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Hidenori Tanaka - "Physics of intelligence" for trustworthy and green AI

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"Physics of intelligence" for trustworthy and green AI


Neuroscience is experiencing accelerating advances in the scale and resolution of neural activity recordings from animals engaged in natural behaviors. At the same time, in machine learning, large-scale artificial neural network models are engaging in natural conversations and generating realistic videos. In this talk, I will show how we can take advantage of these technological advances and derive fundamental principles of neural learning and computation by integrating scientific methods from physics, neuroscience, and machine learning. Furthermore, this understanding then allows us to invent new algorithms that make AI models more reliable and efficient. I present three key contributions: (i) a new framework for studying compositional generalization in multimodal generative models, (ii) a generalization of Noether's theorem in physics to explain how symmetry constrains the geometry of neural learning dynamics, and (iii) decoding the neural code of biological vision through interpretable AI.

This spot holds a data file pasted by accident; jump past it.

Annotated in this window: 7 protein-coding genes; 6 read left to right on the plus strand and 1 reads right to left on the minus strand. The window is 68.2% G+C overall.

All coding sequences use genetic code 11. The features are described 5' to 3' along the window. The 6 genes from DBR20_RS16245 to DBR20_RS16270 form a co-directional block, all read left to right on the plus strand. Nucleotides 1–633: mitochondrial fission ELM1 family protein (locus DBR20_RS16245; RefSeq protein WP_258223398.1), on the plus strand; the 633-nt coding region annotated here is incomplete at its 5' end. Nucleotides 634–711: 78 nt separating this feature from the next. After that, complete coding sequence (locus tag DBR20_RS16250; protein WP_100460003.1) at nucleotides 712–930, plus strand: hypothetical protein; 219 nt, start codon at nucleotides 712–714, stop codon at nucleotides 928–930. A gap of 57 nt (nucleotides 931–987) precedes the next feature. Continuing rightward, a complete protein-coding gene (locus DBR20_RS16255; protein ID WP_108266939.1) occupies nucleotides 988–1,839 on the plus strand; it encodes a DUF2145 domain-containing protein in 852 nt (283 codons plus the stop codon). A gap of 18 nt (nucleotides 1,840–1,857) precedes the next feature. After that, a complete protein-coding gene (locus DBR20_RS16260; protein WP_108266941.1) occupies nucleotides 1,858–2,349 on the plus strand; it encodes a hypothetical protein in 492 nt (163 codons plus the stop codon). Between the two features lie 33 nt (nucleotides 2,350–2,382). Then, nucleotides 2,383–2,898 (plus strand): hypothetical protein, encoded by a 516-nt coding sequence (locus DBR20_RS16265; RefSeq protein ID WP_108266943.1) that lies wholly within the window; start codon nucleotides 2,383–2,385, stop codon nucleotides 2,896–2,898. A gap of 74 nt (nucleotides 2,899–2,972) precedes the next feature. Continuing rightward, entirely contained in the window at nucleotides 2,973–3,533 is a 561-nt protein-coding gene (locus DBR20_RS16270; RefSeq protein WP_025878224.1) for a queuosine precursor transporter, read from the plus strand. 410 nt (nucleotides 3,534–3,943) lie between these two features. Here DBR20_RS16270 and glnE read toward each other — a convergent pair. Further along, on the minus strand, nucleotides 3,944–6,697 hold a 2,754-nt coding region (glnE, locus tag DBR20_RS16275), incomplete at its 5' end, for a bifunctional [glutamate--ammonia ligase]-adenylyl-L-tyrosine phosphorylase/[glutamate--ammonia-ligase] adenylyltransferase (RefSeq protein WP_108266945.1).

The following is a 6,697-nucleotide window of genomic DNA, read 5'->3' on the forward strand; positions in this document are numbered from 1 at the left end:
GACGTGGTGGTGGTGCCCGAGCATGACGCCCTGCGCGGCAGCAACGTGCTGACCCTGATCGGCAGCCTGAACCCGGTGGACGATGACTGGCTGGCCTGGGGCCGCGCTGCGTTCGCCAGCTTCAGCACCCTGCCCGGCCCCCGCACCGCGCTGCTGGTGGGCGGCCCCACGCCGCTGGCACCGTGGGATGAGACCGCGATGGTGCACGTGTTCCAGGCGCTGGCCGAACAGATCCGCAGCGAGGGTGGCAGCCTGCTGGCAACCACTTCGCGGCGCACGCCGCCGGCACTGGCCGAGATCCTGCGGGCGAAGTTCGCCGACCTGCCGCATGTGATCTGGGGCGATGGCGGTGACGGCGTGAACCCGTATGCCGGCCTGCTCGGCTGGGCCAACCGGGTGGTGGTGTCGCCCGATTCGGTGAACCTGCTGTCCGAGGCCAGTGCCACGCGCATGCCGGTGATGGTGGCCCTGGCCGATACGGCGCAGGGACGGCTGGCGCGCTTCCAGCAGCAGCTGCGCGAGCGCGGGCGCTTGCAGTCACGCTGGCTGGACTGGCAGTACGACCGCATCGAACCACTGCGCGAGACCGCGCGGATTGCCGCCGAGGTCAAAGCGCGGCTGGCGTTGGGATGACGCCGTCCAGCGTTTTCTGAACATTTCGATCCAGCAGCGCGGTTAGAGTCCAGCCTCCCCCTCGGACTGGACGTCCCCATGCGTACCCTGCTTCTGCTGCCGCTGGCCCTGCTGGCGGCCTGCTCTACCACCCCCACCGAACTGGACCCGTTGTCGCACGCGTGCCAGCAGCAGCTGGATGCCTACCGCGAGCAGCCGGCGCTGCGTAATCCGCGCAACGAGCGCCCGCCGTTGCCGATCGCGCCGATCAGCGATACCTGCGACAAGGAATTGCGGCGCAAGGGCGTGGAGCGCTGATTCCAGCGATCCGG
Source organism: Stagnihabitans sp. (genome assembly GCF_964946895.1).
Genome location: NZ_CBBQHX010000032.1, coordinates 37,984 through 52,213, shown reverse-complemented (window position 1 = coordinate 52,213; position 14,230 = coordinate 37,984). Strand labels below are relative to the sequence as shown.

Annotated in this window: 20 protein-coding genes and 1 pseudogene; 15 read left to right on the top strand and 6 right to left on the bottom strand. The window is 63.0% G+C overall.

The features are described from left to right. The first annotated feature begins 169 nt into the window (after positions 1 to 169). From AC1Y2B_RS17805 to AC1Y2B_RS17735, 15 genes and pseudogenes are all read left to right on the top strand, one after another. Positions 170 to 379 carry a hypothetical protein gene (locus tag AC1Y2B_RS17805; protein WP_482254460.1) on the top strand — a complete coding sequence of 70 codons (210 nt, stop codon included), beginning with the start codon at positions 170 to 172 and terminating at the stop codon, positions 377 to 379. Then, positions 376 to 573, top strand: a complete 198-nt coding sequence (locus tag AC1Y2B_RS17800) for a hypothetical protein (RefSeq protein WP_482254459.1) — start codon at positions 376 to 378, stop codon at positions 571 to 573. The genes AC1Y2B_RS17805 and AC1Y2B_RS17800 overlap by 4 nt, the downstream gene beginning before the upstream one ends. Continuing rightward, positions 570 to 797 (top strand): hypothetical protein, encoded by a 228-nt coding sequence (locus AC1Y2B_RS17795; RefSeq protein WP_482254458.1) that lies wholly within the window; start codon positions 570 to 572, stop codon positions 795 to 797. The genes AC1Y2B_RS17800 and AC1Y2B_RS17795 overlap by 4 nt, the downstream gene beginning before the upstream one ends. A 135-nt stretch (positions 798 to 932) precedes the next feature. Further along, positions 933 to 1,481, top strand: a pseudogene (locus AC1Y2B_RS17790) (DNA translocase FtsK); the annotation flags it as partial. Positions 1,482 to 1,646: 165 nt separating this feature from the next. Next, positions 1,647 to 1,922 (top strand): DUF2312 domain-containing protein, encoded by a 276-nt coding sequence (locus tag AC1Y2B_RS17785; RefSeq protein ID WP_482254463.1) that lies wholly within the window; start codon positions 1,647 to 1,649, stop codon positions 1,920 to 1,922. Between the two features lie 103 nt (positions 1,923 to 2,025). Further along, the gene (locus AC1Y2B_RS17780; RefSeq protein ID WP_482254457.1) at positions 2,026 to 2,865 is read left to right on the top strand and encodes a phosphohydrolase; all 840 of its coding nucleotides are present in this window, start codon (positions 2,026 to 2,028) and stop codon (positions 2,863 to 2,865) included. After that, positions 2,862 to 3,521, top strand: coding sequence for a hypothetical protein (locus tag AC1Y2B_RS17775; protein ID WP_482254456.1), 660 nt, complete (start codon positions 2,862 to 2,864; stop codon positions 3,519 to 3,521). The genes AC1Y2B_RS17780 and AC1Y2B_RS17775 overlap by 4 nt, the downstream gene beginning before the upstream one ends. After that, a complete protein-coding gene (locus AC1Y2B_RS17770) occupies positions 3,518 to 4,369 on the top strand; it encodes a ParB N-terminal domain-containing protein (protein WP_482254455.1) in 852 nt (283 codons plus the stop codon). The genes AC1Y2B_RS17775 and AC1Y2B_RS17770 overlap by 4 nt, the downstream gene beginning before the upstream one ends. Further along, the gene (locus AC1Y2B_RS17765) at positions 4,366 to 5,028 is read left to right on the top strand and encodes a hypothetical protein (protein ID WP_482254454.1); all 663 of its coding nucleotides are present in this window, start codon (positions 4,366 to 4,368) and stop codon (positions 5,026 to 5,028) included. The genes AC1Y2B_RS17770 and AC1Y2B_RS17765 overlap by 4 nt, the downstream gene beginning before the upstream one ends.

Hidenori Tanaka 

Harvard University 

(Visit Lab Website)

Hidenori Tanaka received his bachelor's degree in physics from Kyoto University, Japan. He then received his Ph.D. in theoretical condensed matter physics from Harvard University, where he was advised by David Nelson and Michael Brenner. He then switched to theoretical neuroscience and machine learning with Surya Ganguli and Daniel Fisher at Stanford. He is currently a Group Leader at the NTT Physics & Informatics Lab, where he physically leads the Intelligent Systems Group at Harvard's Center for Brain Science through an industry-academic collaboration.

About the Wu Tsai Neuro MBCT Seminar Series 
The Stanford Center for Mind, Brain, Computation and Technology Seminars (MBCT) explores ways in which computational and technical approaches are being used to advance the frontiers of neuroscience. It features speakers from other institutions, Stanford faculty and senior training program trainees. 

The MBCT Seminar Series is only offered in person. 

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